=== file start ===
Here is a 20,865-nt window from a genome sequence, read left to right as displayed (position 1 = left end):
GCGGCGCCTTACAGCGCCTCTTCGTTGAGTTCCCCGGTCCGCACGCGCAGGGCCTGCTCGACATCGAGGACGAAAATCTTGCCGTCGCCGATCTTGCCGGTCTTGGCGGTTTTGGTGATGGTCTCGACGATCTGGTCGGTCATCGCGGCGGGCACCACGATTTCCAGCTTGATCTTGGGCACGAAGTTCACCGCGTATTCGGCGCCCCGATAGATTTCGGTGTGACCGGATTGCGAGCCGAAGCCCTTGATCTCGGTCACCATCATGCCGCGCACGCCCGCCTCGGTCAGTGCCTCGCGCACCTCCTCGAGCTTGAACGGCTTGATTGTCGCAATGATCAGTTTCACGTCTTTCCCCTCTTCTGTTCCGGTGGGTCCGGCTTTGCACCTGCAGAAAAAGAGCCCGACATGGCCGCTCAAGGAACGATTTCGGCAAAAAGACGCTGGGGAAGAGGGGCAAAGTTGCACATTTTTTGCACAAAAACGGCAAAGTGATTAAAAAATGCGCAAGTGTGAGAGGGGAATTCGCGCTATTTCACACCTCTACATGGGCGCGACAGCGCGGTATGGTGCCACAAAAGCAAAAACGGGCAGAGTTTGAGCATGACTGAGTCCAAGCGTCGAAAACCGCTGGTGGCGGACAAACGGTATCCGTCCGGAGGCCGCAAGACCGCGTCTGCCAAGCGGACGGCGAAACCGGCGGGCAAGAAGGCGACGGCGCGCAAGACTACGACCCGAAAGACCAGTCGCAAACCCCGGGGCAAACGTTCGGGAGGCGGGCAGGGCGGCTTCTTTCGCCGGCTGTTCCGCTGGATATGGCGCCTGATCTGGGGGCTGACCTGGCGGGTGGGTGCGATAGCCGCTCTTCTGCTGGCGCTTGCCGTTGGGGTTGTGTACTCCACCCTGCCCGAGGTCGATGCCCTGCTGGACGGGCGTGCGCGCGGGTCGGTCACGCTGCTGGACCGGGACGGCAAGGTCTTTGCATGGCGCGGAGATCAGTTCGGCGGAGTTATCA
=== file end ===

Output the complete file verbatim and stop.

Here is a 20,865-nt window from a genome sequence, read left to right as displayed (position 1 = left end):
GCGGCGCCTTACAGCGCCTCTTCGTTGAGTTCCCCGGTCCGCACGCGCAGGGCCTGCTCGACATCGAGGACGAAAATCTTGCCGTCGCCGATCTTGCCGGTCTTGGCGGTTTTGGTGATGGTCTCGACGATCTGGTCGGTCATCGCGGCGGGCACCACGATTTCCAGCTTGATCTTGGGCACGAAGTTCACCGCGTATTCGGCGCCCCGATAGATTTCGGTGTGACCGGATTGCGAGCCGAAGCCCTTGATCTCGGTCACCATCATGCCGCGCACGCCCGCCTCGGTCAGTGCCTCGCGCACCTCCTCGAGCTTGAACGGCTTGATTGTCGCAATGATCAGTTTCACGTCTTTCCCCTCTTCTGTTCCGGTGGGTCCGGCTTTGCACCTGCAGAAAAAGAGCCCGACATGGCCGCTCAAGGAACGATTTCGGCAAAAAGACGCTGGGGAAGAGGGGCAAAGTTGCACATTTTTTGCACAAAAACGGCAAAGTGATTAAAAAATGCGCAAGTGTGAGAGGGGAATTCGCGCTATTTCACACCTCTACATGGGCGCGACAGCGCGGTATGGTGCCACAAAAGCAAAAACGGGCAGAGTTTGAGCATGACTGAGTCCAAGCGTCGAAAACCGCTGGTGGCGGACAAACGGTATCCGTCCGGAGGCCGCAAGACCGCGTCTGCCAAGCGGACGGCGAAACCGGCGGGCAAGAAGGCGACGGCGCGCAAGACTACGACCCGAAAGACCAGTCGCAAACCCCGGGGCAAACGTTCGGGAGGCGGGCAGGGCGGCTTCTTTCGCCGGCTGTTCCGCTGGATATGGCGCCTGATCTGGGGGCTGACCTGGCGGGTGGGTGCGATAGCCGCTCTTCTGCTGGCGCTTGCCGTTGGGGTTGTGTACTCCACCCTGCCCGAGGTCGATGCCCTGCTGGACGGGCGTGCGCGCGGGTCGGTCACGCTGCTGGACCGGGACGGCAAGGTCTTTGCATGGCGCGGAGATCAGTTCGGCGGAGTTATCA